Re: [AMBER] NAB: pbc calculations available after all?

From: case <>
Date: Mon, 26 Jul 2010 10:03:46 -0400

On Mon, Jul 26, 2010, Josh Berryman wrote:

> Hello everyone... I am trying to build a NAB application, and am prepared to
> extend it a little bit to add PBCs if needs be; but I notice that with the
> settings:
> #define MM_OPTIONS ("gb=0, cut=12.0, tautp=24, temp0=300.0, ntpr=1,
> ntpr_md=1, ntwx=10")
> That periodic imaging does actually seem to work already, albeit for the
> solvent only (which is fine if the solute stays centred). *nbond_box* and *
> nblist_box* are the functions called,
> and to a cursory check everything seems fine.
> The documentation says that:
> "periodic simulations are not (yet) supported" ... does that mean that they
> are there, but undocumented, or that there is some serious pitfall waiting
> for me if I run this kind of calculation?

There are serious pitfalls. Note that the long-range part of
electrostatics usually provided by PME is not included in the code you
saw, which started as a primitive attempt to support periodic simulations
using ips. If you were *very* careful, you might get an IPS calculation
working: check the amber11/AmberTools/test/nab/Run.ips script for a simple
test case. But there are all kinds of rough edges: I'm not sure the
forces are correct, not sure that it works correctly in parallel, quite
sure that the nonbond list is horribly inefficient, won't work with extra
points, has no support for constant pressure simulations, etc., etc.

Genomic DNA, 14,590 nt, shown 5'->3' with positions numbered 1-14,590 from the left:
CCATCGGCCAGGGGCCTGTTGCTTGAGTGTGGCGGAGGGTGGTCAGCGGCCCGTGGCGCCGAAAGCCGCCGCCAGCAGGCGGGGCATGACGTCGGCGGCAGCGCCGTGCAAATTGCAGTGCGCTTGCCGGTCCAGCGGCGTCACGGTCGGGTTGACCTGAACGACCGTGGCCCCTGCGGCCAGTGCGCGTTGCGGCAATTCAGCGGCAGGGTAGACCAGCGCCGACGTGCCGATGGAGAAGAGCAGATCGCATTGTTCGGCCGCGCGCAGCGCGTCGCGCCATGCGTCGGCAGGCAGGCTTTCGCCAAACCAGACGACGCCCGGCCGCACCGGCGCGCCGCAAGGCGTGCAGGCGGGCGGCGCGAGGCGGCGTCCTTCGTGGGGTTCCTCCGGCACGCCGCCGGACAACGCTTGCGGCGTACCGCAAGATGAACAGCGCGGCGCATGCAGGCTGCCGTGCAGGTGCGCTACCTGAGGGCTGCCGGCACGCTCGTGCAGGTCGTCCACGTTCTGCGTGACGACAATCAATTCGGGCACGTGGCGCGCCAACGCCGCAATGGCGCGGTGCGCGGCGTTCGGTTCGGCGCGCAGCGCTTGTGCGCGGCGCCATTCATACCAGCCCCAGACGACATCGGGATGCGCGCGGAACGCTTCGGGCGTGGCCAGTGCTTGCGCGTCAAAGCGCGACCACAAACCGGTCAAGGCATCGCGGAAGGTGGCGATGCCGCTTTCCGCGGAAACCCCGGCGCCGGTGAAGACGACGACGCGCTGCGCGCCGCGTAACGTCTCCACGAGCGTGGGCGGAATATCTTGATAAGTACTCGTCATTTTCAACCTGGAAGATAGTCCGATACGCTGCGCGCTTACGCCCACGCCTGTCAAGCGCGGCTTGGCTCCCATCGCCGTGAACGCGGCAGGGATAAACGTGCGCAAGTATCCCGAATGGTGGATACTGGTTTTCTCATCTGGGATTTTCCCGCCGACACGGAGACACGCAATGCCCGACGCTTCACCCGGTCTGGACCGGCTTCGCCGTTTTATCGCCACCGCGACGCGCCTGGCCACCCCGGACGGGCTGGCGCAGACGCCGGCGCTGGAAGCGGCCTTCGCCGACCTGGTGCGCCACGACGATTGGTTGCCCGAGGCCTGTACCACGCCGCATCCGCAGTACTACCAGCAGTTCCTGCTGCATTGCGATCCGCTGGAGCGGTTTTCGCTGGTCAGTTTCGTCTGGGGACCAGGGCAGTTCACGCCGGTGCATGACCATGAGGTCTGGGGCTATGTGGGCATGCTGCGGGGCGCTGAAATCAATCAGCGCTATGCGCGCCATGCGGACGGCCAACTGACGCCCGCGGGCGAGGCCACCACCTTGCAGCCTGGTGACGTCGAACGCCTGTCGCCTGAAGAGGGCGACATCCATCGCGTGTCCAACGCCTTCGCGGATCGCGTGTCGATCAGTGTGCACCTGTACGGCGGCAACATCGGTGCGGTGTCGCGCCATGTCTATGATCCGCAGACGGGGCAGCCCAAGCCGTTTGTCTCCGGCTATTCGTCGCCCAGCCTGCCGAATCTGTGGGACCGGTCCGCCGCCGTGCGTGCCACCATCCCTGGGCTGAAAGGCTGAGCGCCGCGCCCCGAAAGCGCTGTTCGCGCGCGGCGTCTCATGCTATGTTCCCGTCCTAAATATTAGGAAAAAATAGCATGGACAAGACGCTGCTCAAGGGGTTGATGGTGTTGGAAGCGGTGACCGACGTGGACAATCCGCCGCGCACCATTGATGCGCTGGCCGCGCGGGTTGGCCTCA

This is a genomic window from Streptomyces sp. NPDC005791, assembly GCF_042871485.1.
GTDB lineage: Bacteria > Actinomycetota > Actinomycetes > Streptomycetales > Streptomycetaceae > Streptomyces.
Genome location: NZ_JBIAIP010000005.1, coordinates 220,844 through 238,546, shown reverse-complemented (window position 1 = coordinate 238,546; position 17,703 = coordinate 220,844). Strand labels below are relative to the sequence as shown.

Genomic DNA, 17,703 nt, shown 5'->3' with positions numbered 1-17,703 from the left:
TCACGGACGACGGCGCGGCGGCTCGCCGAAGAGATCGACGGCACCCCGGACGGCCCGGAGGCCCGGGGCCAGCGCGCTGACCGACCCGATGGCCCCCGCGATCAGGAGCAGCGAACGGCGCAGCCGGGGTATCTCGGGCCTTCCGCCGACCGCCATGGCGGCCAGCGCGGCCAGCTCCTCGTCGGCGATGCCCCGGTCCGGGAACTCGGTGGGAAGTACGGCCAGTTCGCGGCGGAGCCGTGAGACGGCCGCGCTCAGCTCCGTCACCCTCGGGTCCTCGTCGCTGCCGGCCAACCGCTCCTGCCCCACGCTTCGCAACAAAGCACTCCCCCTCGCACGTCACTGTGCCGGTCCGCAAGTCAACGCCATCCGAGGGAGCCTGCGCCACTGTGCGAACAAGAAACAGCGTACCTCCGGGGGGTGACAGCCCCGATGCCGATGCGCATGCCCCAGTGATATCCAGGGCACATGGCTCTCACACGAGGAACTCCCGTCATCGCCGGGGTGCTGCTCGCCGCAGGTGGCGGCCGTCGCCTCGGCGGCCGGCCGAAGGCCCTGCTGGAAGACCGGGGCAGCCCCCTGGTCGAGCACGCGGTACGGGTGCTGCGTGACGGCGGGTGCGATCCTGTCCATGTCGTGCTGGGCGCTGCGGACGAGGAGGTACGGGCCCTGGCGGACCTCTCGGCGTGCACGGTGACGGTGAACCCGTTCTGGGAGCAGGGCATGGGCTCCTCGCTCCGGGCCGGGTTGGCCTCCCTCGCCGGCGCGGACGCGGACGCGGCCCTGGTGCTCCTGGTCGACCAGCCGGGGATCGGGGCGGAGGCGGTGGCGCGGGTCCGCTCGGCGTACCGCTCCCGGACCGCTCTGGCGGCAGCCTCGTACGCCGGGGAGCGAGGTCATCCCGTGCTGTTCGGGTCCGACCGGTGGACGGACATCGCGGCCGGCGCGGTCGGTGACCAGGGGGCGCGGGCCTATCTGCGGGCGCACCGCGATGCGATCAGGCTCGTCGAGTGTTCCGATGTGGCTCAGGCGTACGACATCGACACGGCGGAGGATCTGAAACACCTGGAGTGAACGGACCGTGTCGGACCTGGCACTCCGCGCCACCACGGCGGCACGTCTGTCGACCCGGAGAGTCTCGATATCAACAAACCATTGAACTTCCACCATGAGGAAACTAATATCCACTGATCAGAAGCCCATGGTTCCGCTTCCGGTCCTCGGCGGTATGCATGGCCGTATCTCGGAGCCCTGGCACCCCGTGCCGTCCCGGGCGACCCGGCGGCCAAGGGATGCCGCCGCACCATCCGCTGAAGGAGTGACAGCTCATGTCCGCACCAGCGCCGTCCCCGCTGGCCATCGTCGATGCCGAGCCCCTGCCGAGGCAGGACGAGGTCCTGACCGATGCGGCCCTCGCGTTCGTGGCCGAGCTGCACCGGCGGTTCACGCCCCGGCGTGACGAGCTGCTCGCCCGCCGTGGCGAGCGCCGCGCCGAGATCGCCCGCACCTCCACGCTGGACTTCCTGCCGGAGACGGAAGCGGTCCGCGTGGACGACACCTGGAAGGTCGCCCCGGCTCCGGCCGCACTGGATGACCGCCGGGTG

[Incidentally, I don't see any restriction in the code to solvent only--in
fact, it should not know the difference between "solute" and "solvent". If
there is such a limitation, it's a bug.]

We are working toward releasing the mdgx program described here:

%T Multi-Level Ewald: A Hybrid Multigrid/Fast Fourier Transform Approach to
the Electrostatic Particle-Mesh Problem
%A D.S. Cerutti
%A D.A. Case
%P 443-458
%J J. Chem. Theory Comput.
%V 6
%D 2010

Right now, this is not very well integrated into NAB/sff (it's written as a
stand-alone code). It's much better tested, but getting it documented has
been slow, as is incorporating key features like extra points. It's easy to
see why it took many years to get sander and pmemd to the place where they are
now...going from "proof of principle" to a code that can be used for serious
simulations is big jump.


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Received on Mon Jul 26 2010 - 07:30:03 PDT
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